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Iconic BEST double-deckers to stay, at least until 2020

Transport undertaking says there will be no reduction in the number of double-decker buses.

Written by Ruhi Bhasin | Mumbai | March 25, 2015 12:11:56 am
 buses, double-decker buses, mumbai buses, BEST buses, BEST, mumbai BEST buses, double-decker buses 2020, mumbai news, city news, local news, mumbai newsline In 1947, the number of double-deckers in BEST’s fleet stood at 242. (Source: Express Photo)

Fans of the double-decker bus can breathe easy. Amid talk of the iconic sight on Mumbai’s roads being phased out, the BEST has assured that there is no such plan.

The red double decker has been in operation since 1937, but has seen a decline in its numbers over the years. Today there are 122 buses running, and BEST says there will be no further reduction in that number until 2019-20.

“Since most of these buses have been bought fairly recently, they will remain in service and will not be scrapped till 2019-20,” said BEST general manager, Jagdish Patil.

Seen as part of the “heritage” of Mumbai, these buses are now mostly restricted to a few routes mostly around south Mumbai. “BEST was the first organisation to have introduced double deckers in India,” said Patil.

The service was introduced to cope with the growing number of passengers and was modelled on the lines of London’s red double decker services. In 1947, the number of double-deckers in BEST’s fleet stood at 242.

Operational costs are high, and that has been one of the reasons for the gradual phasing out of double-deckers from the fleet. A new double-decker costs upwards of Rs 30 lakh and typically has a 15-year life cycle. An official said the cost of operation of a double-decker is around Rs 70 per km as against Rs 45 for a single-decker bus.

“We require an additional conductor for such buses. Also double deckers consume more fuel than single decker buses,” explained an official. Also, with the increasing number of traffic on the city’s roads, the body of these buses has become “slimmer” over the years.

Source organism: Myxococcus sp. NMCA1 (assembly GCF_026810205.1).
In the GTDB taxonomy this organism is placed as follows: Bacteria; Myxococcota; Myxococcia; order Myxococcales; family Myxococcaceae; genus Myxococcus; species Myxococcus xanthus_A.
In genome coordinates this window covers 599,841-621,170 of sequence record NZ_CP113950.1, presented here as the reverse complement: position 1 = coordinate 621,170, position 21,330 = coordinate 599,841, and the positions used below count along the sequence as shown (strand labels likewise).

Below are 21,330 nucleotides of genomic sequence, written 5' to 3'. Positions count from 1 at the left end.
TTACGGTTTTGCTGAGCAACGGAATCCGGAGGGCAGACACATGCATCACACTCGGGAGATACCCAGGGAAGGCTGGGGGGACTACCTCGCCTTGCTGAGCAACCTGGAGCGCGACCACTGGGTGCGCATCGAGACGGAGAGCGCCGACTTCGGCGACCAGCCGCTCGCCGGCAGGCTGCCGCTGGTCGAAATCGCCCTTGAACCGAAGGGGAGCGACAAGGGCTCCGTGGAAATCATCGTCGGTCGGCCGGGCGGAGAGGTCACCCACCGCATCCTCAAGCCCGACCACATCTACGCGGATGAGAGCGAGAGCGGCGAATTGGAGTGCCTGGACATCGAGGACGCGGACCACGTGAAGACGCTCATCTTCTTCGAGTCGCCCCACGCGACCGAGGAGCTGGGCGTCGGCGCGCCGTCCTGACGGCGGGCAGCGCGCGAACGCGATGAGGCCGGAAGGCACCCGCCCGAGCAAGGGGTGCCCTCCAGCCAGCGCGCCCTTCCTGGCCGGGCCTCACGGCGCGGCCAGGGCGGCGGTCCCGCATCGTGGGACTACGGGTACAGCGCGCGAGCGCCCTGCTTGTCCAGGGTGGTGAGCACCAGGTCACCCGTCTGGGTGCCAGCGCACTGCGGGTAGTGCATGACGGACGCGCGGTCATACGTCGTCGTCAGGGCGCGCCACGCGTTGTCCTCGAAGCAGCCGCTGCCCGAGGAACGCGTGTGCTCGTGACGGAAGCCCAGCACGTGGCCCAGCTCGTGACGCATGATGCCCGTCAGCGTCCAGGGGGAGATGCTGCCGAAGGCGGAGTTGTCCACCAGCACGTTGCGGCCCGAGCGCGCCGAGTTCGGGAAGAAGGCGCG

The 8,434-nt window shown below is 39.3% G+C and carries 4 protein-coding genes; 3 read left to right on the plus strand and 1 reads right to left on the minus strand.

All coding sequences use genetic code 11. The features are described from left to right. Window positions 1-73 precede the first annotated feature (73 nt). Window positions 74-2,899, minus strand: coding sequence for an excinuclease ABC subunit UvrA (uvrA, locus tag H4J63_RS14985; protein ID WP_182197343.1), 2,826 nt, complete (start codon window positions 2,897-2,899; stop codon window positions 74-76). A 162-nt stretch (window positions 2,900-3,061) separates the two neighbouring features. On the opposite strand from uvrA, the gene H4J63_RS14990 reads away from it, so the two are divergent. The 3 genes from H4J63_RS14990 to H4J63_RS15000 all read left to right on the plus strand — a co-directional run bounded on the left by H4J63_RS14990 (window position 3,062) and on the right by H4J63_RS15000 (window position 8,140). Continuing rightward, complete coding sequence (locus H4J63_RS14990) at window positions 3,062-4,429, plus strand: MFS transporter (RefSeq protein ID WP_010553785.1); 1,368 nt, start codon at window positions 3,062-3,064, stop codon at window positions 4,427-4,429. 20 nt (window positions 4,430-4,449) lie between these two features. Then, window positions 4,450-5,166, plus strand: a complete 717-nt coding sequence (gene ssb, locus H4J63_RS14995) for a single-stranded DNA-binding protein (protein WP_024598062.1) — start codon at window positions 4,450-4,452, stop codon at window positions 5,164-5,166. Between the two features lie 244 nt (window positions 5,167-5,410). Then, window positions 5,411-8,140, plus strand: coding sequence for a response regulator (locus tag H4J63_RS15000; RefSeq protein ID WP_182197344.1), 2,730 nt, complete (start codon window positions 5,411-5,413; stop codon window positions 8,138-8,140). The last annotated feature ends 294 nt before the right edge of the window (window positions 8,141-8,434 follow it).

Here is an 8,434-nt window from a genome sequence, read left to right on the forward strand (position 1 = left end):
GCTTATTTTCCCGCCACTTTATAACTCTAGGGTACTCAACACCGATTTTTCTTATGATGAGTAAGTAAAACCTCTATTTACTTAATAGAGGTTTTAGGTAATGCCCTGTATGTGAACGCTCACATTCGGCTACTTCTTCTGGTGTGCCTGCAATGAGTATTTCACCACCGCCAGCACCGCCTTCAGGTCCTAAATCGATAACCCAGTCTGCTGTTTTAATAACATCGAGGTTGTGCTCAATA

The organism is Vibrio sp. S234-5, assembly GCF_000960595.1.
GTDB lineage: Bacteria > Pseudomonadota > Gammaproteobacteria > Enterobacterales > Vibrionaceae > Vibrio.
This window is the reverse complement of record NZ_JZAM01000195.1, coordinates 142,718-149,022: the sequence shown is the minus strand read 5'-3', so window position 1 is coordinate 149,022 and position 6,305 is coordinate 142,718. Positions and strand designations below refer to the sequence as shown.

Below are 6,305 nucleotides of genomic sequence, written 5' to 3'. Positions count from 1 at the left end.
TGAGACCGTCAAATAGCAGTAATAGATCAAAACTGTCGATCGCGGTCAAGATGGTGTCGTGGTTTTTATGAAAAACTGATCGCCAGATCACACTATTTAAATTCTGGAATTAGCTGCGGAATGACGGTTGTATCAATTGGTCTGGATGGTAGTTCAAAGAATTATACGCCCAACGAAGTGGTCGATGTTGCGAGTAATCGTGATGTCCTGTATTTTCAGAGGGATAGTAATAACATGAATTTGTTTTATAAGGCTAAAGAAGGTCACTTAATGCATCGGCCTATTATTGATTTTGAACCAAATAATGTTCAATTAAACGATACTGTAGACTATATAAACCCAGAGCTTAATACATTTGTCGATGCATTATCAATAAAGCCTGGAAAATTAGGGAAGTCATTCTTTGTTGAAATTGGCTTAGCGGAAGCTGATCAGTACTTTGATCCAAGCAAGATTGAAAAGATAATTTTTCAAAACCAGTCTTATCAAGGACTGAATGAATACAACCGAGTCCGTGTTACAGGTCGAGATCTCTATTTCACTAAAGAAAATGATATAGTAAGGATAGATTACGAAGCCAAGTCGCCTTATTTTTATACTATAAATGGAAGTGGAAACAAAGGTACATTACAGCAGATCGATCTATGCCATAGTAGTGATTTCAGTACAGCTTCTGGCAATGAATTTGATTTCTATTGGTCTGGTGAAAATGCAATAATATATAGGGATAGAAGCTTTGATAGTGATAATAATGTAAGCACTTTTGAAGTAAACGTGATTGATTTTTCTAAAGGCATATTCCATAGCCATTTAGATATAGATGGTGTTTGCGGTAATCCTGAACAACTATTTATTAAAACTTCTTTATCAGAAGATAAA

According to BEST, while a single decker carries around 79 passengers approximately, the double deckers can accommodate around 110. “Passengers are not allowed to stand on such buses as it disturbs the balance of the bus.

“These buses were sturdier when imported chassis were used but now Indian chassis are used. Also earlier, you could take goods in these buses, which were stored in a space just below the staircase, which has also been discontinued now,” added an official.

Devidas Ganar, who has been an employee of BEST for the last 24 years, says he prefers driving a double decker to a single decker.”It is more fun. Also, if you follow traffic rules, driving the double decker will give you no trouble, said the 50-year-old.

The BEST Museum set up at the Anik depot has on display chassis of old double-decker buses along with their different models.

While double-decker services will continue to ply in Mumbai for a few more years, in London, the ‘Routemaster’ (the name for the double-decker) has been re-engineered and over 800 ‘New Routemasters’ are expected to enter service in 2016, according to the Transport for London website. The New Routemasters have two sets staircases (one in front and one in the rear) for easier access, and this London icon has been redesigned with green features.

ruhi.bhasin@expressindia.com

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